Schedule quiet time for 20 to 30 minutes before bedtime. Listen to soft music together, or read your child a story. Keep TV and other distracting electronics out of quiet time.
Establish a bedtime routine for after quiet time. Your babys might include activities such as a diaper change and brushing teeth.
After you tuck your child in, say goodnight, turn off the light, and leave the room.
Put children to bed awake so that they learn to fall asleep themselves.
Online Medical Reviewer: Desrosiers, Florence MD
Date Last Reviewed: 4/2/2010
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Tips For Getting Your Child To Sleep More
Just as children differ in their preferences and temperaments, some children fall asleep easily while others find sleep more elusive. Below are a few tips that may help your child fall asleep and stay asleep.
Set the stage. Kids engines tend to run hard all day long, but a slow-down period in the afternoon or evening is essential to peaceful sleep. Take a walk after dinner, read books together, or play quietly. This might not be the best time to have an all-out wrestling match. A warm bath can be very soothing, helping your child to relax and sleep.
Turn off technology. Screens emit blue light, which can actually rev up the brain and lead to trouble falling asleep. Additionally, television programs or games with bright colors, flashing lights, or songs stimulate children. Practice healthy technology use with children, turning off all screens at least an hour before bedtime or naptime. If you cant avoid computers, install software, such as t.lux for Windows and f.lux for Mac, that changes the light from blue-white to yellow in the evening to help children fall asleep faster, according to behavioral scientist Wendy Troxel.
Offer a snack. A high-protein snack, that is. Children often wake in the night because theyre hungry. Offering a snack rich in protein or complex carbs can give them the fuel they need to sleep through the night. Think cheese and whole-grain crackers, peanut butter on whole-wheat bread, yogurt, hummus and pitas, or a glass of milk.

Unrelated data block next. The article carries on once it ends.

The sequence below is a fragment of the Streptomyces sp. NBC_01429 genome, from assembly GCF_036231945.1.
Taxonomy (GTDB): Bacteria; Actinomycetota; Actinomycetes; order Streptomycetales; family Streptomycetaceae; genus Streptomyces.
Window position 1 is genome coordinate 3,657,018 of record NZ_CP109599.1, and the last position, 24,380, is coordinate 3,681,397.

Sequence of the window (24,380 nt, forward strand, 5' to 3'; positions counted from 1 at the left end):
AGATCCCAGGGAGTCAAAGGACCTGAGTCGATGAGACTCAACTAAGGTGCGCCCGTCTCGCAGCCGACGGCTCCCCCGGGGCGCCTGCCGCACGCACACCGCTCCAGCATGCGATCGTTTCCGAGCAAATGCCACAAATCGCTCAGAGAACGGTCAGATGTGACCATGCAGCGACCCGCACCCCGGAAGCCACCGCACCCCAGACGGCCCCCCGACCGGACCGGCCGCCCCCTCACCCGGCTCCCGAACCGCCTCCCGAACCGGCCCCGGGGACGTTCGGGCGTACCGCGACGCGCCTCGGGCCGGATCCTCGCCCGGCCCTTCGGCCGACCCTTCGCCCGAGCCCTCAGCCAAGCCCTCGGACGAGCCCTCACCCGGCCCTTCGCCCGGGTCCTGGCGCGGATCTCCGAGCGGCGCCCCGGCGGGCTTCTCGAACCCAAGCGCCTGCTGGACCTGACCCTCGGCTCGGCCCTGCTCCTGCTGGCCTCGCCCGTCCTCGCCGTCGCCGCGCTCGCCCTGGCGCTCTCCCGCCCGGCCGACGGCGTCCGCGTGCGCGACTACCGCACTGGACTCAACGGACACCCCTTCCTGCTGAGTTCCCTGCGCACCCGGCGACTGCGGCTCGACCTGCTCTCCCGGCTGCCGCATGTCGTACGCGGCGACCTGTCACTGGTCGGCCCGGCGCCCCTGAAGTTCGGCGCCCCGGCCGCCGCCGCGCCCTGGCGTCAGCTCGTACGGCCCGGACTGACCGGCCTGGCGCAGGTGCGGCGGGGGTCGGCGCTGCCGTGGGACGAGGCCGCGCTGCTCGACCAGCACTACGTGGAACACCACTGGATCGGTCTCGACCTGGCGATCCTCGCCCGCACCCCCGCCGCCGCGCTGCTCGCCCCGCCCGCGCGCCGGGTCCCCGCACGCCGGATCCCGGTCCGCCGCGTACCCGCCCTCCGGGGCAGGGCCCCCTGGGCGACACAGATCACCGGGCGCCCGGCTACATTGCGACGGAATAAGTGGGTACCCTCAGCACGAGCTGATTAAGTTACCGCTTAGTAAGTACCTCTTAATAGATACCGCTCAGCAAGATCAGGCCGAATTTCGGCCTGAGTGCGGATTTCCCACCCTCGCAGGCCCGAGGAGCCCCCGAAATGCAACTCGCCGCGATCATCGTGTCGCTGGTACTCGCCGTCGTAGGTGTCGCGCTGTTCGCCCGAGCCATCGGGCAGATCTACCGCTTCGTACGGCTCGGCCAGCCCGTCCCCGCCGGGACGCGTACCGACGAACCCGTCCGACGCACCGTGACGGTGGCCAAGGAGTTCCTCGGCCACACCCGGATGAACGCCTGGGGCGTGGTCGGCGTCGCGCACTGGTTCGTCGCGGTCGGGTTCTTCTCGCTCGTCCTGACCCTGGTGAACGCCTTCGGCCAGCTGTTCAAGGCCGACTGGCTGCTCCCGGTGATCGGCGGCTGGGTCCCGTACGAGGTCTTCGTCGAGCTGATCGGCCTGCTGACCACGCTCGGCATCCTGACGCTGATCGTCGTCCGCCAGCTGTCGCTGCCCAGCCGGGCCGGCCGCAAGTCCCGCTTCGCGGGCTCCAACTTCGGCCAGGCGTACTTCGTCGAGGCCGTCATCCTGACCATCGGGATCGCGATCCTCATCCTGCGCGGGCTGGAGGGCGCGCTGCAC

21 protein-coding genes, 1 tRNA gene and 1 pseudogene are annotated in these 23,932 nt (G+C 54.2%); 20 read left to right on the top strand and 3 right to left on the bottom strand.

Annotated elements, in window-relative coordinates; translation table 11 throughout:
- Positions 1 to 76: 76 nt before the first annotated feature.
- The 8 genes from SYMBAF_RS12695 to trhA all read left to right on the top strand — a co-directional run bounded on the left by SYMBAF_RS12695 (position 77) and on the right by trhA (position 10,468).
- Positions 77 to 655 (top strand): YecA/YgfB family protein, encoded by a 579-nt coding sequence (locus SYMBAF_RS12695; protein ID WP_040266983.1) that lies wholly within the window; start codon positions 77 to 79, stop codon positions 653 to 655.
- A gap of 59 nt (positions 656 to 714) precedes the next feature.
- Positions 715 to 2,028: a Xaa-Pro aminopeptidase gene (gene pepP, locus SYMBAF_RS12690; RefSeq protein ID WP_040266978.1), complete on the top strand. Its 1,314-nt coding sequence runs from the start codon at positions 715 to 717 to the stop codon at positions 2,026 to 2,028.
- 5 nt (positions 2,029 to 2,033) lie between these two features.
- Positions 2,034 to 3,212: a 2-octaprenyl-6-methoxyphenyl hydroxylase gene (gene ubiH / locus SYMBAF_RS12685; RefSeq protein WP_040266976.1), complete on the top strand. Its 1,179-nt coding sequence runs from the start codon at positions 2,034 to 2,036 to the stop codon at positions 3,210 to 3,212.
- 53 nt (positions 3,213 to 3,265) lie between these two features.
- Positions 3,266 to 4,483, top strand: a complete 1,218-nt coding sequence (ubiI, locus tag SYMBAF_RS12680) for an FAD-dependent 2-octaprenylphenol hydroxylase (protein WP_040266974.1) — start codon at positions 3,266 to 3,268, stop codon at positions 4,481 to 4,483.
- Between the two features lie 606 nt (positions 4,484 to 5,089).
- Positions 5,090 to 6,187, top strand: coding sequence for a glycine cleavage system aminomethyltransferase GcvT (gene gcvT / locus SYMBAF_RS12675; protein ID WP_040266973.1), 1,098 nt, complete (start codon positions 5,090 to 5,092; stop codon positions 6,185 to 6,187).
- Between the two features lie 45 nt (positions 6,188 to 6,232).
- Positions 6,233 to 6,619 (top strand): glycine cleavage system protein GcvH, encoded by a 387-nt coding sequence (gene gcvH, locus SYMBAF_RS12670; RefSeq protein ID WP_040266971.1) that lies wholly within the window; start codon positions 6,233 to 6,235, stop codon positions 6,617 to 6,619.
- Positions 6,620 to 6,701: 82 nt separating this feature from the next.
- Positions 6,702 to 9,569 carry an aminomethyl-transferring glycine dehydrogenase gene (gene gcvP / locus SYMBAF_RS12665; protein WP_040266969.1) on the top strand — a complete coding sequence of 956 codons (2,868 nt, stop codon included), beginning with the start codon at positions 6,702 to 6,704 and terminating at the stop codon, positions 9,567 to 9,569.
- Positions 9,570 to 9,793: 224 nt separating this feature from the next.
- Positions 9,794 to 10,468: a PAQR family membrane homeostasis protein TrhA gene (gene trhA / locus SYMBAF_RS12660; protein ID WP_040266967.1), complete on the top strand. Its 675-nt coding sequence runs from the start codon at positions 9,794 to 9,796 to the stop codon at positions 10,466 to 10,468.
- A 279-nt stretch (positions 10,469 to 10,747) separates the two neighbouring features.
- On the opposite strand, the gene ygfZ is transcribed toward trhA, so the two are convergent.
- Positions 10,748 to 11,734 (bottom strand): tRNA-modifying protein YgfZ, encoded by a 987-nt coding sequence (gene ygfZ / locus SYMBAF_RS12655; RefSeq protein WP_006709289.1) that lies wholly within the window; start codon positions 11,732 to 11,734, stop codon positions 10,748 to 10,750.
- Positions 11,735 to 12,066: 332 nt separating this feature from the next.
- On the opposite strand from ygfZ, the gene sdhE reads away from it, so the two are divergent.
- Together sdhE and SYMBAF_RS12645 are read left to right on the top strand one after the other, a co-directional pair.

What If My Child Regularly Has Trouble Falling Asleep
Some children have trouble falling asleep on their own and can lay awake for long periods of time. This can be caused by too much screen time before bed, or caffeine from soda and energy drinks.
- If your child is watching TV or playing video games for long periods of time, try limiting screen time or cutting it out of the bedtime routine.
- Dont allow your child to drink or eat anything with caffeine.
- Try doing relaxing activities before bed such as reading, listening to calming music, or laying in bed with your child talking quietly about their day.
If these reasons arent the cause, talk to your doctor about other ways to help your child learn to fall asleep on their own.
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Sleep And Your Childs Health
Your children probably lead busy, energetic lives, no matter how old they are. But their growing minds and bodies require a healthy sleep pattern in order to function properly.
The benefits of good sleep are endless as mentioned in Helping New Year Nerves, sleep efficiency contributes significantly to improved grades in maths and languages. Unfortunately, studies have indicated that up to 7 out of 10 children dont get enough sleep, which can lead to temper tantrums, concentration and behavioural problems, and much more.